The arts to shape a sustainable Scotland

November 25, 2013

Creative Carbon Scotland_editedCreative Scotland have announced that it will invite arts, screen and creative industries organisations to report their carbon emissions as part of its contribution to achieving Scotland’s climate change targets. As a Public Body, Creative Scotland is updating its own environmental sustainability policy. From 1 April 2014 it will measure its own carbon emissions and ask organisations and individuals that it funds to provide information about their own environmental impacts.

At the recent event Imagine a Different Future: The Arts Shaping a sustainable Scotland a new training programme was publicised for arts organisations that want to measure, report and reduce their carbon emissions. Free workshops throughout Scotland will be available from January to March 2014, providing the tools and knowledge to measure and reduce carbon emissions from energy, water, waste and travel. Find out more about training dates for 2014 here

Creative Carbon Scotland’s Director Ben Twist said they strongly supported Creative Scotland’s decision to introduce carbon measurement and reporting, as the evidence is clear that measuring is the essential first step to reducing carbon emissions. Recent reports show that climate change is affecting us all. Scotland has world leading targets to reduce its carbon emissions and we think the arts should be at the heart of this. They are therefore working with Creative Scotland to make this reporting as easy as possible for organisation to reduce their carbon emissions.

Creative Carbon Scotland already works with 70 arts organisations, from Edinburgh’s Festivals to theatres and galleries, to help reduce their carbon emissions and save energy and money.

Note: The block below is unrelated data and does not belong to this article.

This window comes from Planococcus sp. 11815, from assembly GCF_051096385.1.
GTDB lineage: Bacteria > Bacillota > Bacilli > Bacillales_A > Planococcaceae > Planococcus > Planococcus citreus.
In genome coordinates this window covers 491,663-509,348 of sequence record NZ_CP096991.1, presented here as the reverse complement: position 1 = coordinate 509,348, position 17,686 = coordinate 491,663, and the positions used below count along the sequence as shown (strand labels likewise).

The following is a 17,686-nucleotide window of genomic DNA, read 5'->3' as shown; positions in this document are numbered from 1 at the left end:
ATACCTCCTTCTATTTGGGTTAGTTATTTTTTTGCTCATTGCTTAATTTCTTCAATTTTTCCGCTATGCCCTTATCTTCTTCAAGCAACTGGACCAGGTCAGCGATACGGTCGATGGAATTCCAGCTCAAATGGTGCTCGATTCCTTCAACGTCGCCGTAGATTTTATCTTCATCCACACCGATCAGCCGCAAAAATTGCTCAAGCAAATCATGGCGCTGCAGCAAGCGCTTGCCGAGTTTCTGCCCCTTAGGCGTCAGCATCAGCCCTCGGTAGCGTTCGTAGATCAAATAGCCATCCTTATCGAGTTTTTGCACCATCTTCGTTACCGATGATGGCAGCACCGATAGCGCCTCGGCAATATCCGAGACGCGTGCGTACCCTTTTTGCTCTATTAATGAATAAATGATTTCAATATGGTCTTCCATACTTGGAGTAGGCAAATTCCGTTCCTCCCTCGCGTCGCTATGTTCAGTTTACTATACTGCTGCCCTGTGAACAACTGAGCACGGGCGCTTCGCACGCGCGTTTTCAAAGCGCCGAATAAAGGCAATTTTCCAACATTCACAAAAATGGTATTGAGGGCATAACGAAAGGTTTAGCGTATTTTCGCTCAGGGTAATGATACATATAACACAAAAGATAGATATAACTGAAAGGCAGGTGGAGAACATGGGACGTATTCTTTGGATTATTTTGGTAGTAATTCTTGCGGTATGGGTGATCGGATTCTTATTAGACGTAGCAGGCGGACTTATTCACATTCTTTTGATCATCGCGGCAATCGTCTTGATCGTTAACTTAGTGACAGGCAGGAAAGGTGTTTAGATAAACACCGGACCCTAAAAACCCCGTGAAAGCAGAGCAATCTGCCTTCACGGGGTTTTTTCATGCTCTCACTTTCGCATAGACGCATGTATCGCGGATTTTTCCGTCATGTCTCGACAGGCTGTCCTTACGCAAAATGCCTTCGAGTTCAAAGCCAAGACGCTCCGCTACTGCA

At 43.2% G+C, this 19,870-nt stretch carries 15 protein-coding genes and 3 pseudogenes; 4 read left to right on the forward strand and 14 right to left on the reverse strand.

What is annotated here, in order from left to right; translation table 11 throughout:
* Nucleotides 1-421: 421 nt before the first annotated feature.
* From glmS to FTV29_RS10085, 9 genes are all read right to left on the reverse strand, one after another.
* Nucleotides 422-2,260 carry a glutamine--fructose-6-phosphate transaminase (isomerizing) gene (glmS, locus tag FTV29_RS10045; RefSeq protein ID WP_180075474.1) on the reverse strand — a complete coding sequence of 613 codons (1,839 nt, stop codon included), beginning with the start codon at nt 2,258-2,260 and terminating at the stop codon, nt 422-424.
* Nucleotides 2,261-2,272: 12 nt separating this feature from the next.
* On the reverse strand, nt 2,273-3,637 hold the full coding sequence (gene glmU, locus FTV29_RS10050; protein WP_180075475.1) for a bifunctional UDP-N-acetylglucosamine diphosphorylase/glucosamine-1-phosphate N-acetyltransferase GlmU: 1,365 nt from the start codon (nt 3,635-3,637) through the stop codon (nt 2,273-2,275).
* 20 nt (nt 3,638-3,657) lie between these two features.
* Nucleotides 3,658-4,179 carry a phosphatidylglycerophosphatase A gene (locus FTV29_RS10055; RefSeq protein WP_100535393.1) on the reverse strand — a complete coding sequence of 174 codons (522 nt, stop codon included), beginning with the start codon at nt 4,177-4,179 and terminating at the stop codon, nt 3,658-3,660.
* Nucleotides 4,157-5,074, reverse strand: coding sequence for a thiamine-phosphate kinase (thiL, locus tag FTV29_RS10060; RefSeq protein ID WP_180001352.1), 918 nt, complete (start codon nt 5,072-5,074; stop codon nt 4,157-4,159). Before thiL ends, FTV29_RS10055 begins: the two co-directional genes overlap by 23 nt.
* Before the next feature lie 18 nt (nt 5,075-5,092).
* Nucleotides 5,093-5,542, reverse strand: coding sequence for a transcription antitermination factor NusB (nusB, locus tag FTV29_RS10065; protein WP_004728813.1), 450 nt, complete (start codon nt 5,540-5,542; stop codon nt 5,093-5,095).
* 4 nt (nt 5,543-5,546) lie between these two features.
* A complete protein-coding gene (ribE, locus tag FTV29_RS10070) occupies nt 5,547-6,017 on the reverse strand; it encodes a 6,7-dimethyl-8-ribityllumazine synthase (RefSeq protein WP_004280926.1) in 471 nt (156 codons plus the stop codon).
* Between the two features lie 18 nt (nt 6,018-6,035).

Green production training November deadline approaches

November 6, 2013

Greenshoot logoYou only have till 12 November 2013 to get your applications in for a ground breaking new training programme for entry level production runners & production technicians with one year’s experience.

Candidates should be interested in adding valuable experience in environmental best practice, stewardship and production skills. Post training, you will gain certifiable green production credentials to offer on set and on location as well as the production office and art departments. The training programme will be a unique opportunity to gain insight and skills to be a core asset to any future production.

This scheme is supported by Creative Skillset’s Film Skills Fund, which is funded by the National Lottery via the BFI, and through the Skills Investment Fund (SIF).

For more information on how to apply today visit

Focus on sustainability lights up London Film Festival

October 17, 2013

DSC_8856_EDITEDTalk of collaboration and partnerships were the key words of the morning as Livia Firth, Founder and Creative Director of Eco-Age opened Focus of Sustainability, part of the 57th BFI London Film Festival Industry Programme. Amanda Nevill, CEO of the BFI followed outlining how the BFI, working with BAFTA are trying to stimulate the environmental sustainability of the UK film industry.